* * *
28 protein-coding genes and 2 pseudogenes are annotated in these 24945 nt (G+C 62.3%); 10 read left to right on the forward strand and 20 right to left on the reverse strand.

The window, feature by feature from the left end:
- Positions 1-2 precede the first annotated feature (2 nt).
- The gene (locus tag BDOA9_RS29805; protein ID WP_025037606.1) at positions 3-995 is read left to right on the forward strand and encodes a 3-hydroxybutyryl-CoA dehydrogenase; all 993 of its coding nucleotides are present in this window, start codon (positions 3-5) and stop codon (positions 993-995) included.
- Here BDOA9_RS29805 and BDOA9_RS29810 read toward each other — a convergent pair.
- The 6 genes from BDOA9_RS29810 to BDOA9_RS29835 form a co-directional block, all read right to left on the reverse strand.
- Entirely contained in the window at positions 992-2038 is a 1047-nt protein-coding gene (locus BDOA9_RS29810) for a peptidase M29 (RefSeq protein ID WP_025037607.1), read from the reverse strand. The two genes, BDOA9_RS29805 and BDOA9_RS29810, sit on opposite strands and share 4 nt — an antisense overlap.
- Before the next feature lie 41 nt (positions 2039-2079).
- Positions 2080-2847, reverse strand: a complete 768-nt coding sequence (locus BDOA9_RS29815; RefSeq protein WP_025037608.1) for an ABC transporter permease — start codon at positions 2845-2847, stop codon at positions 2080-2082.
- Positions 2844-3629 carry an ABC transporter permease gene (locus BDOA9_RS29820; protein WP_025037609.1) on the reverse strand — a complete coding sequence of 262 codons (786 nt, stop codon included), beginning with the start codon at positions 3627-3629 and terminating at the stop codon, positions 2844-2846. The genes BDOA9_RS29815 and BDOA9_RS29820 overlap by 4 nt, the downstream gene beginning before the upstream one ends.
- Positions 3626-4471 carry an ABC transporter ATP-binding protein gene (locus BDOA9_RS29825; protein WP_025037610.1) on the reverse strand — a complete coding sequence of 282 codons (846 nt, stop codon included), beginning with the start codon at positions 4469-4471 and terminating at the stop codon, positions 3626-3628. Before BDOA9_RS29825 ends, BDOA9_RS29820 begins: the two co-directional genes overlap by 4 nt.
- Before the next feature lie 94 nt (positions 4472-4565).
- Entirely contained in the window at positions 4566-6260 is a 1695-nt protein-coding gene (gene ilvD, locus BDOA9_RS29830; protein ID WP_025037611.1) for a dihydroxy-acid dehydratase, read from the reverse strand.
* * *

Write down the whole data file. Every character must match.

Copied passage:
28 protein-coding genes and 2 pseudogenes are annotated in these 24945 nt (G+C 62.3%); 10 read left to right on the forward strand and 20 right to left on the reverse strand.

The window, feature by feature from the left end:
- Positions 1-2 precede the first annotated feature (2 nt).
- The gene (locus tag BDOA9_RS29805; protein ID WP_025037606.1) at positions 3-995 is read left to right on the forward strand and encodes a 3-hydroxybutyryl-CoA dehydrogenase; all 993 of its coding nucleotides are present in this window, start codon (positions 3-5) and stop codon (positions 993-995) included.
- Here BDOA9_RS29805 and BDOA9_RS29810 read toward each other — a convergent pair.
- The 6 genes from BDOA9_RS29810 to BDOA9_RS29835 form a co-directional block, all read right to left on the reverse strand.
- Entirely contained in the window at positions 992-2038 is a 1047-nt protein-coding gene (locus BDOA9_RS29810) for a peptidase M29 (RefSeq protein ID WP_025037607.1), read from the reverse strand. The two genes, BDOA9_RS29805 and BDOA9_RS29810, sit on opposite strands and share 4 nt — an antisense overlap.
- Before the next feature lie 41 nt (positions 2039-2079).
- Positions 2080-2847, reverse strand: a complete 768-nt coding sequence (locus BDOA9_RS29815; RefSeq protein WP_025037608.1) for an ABC transporter permease — start codon at positions 2845-2847, stop codon at positions 2080-2082.
- Positions 2844-3629 carry an ABC transporter permease gene (locus BDOA9_RS29820; protein WP_025037609.1) on the reverse strand — a complete coding sequence of 262 codons (786 nt, stop codon included), beginning with the start codon at positions 3627-3629 and terminating at the stop codon, positions 2844-2846. The genes BDOA9_RS29815 and BDOA9_RS29820 overlap by 4 nt, the downstream gene beginning before the upstream one ends.
- Positions 3626-4471 carry an ABC transporter ATP-binding protein gene (locus BDOA9_RS29825; protein WP_025037610.1) on the reverse strand — a complete coding sequence of 282 codons (846 nt, stop codon included), beginning with the start codon at positions 4469-4471 and terminating at the stop codon, positions 3626-3628. Before BDOA9_RS29825 ends, BDOA9_RS29820 begins: the two co-directional genes overlap by 4 nt.
- Before the next feature lie 94 nt (positions 4472-4565).
- Entirely contained in the window at positions 4566-6260 is a 1695-nt protein-coding gene (gene ilvD, locus BDOA9_RS29830; protein ID WP_025037611.1) for a dihydroxy-acid dehydratase, read from the reverse strand.